AN Australian colleague once showed me a photo of a Chinese-English an nouncement board erected at a neighbouring scenic spot.
He pointed at a line which reads "Don't excrete faeces and urine here," and laughed.
As a Chinese, I found myself embarrassed and unable to appreciate his amusement.
To promote public morality, such signs outlining behaviour guidelines can be found in many public places in China.
What is behind these boards is the sad fact that China is still a society where public morality is not valued. Everyone can fall victim to indifference to public interests, which are often regarded as "others' affairs."
The indifference can be fatal.
Hit on the head by a flying stone thoughtlessly thrown out of the window of an apartment building, an 80-year-old man died on his birthday.
An 11-year-old boy was crushed to death under bus wheels as the adults who should have been protecting him fought to get on a bus first so they could get seats. The boy's death was finally treated by officials as an accident for no willing witness came forward.
These two tragedies happened recently in Shanghai - one of China's most modern cities.
Everyday, similar misfortunes are repeated throughout the country.
Witnessing the contaminated environment, rude passengers and fierce street quarrels, foreigners are not overwhelmed by China's 5,000 years civilization.
Puzzled by the prevailing tolerant attitude towards irrational rules and unfair treatment of the public, newcomers to China doubt the Chinese sense of justice and can't help asking: Why don't you argue or even fight for your rights through joint efforts? Is China a nation lacking in public spirit?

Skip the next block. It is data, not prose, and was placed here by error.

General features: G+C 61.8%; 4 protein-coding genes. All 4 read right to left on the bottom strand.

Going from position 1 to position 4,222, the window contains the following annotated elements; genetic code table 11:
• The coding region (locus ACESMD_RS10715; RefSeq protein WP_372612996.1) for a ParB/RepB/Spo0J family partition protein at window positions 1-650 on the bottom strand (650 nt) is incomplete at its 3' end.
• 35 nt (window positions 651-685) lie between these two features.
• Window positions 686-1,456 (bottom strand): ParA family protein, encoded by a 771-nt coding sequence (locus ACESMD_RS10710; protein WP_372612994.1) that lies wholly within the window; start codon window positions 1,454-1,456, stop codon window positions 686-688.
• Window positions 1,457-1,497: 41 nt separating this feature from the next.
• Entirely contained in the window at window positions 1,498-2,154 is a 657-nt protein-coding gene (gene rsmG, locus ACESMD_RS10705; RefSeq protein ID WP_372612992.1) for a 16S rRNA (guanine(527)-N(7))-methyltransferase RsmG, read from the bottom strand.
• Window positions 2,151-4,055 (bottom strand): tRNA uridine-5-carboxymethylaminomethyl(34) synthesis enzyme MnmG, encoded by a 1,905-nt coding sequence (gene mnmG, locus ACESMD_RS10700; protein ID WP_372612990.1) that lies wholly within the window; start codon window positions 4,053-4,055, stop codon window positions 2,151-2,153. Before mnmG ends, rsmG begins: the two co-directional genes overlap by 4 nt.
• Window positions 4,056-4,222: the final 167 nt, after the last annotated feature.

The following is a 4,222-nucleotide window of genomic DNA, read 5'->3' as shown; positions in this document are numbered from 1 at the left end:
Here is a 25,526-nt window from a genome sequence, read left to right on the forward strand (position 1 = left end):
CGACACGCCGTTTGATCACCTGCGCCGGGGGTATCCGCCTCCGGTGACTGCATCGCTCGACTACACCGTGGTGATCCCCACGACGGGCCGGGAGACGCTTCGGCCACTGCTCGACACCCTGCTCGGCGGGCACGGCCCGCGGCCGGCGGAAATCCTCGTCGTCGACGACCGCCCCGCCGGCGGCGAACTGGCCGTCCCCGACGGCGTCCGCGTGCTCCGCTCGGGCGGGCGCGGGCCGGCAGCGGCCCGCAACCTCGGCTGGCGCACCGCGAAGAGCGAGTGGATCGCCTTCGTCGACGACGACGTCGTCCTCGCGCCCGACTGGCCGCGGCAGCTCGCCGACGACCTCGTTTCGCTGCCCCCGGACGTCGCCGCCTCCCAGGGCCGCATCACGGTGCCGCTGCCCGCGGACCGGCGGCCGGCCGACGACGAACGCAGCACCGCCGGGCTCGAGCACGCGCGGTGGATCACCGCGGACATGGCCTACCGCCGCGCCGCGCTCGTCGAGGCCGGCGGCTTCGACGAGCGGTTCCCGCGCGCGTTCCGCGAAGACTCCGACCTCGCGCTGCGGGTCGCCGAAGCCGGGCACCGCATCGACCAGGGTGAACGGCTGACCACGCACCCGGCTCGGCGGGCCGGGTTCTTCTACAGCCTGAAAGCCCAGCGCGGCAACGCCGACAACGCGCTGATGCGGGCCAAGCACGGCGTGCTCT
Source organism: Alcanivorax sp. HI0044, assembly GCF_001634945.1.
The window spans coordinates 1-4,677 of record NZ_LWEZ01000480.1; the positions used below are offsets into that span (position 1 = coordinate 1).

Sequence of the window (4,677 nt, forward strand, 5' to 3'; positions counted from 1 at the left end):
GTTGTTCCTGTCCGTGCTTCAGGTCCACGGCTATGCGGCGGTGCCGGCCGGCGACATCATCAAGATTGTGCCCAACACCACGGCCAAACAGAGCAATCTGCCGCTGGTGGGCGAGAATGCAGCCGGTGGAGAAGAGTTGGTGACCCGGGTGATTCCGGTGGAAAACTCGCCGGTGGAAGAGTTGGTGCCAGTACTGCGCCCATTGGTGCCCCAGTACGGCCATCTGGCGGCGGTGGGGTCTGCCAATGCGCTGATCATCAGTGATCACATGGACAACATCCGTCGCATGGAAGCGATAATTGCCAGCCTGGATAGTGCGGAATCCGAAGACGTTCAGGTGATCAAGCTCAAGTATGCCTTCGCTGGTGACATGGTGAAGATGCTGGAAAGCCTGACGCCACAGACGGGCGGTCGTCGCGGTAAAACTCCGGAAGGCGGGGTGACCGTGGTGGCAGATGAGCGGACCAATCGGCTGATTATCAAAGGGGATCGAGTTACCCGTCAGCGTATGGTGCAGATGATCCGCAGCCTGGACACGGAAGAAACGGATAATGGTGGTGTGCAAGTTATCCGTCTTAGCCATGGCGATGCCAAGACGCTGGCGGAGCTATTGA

Actually, such puzzlement has confused China for over a century.
China's 20th century was unveiled in humiliation.
In 1900, the eight-power allied forces invaded the ancient nation, which had already suffered two Opium Wars and many unequal treaties during the previous 60 years.
One year later, China concluded the Xinchou Treaty with 11 countries, another grave, unequal deal which brought the nation to the verge of perishing.
Facing the crisis, worried about the deeply divided, indifferent souls and minds of the Chinese people, Liang Qichao, a renowned scholar and reformist wrote an influential article in 1902 titled, "On Public Morality."
The article began with the declaration that Chinese people lacked the public morality which serves as the unifying force of a nation.
Liang pointed out that a major blame for the nation's rapid decline lay in the dominant presence of people who followed the self-protective philosophy of "no contribution, no blunder."
In Liang's opinion, public morality or spirit is almost unheard of in traditional Chinese moral principles as they are represented by Confucian ethics. These principles are based on the family system and mainly exercised at the private level.
The article ended with Liang's call for a morality revolution.
Liang's thoughts was later echoed by many elite Chinese. Lin Yutang, a prominent writer and scholar is one of them.
In his witty masterpiece "My Country and My People." published in 1935, which is still regarded as one of the best English written books about Chinese culture, Lin wrote: "Chinese games do not divide the players into two parties, as in cricket, with one team playing against the other. Teamwork is unknown. In Chinese card games, each man plays for himself. The Chinese like poker, and do not like bridge. They have always played mahjong, which is nearer to poker than to bridge. In this philosophy of mahjong may be seen the essence of Chinese individualism."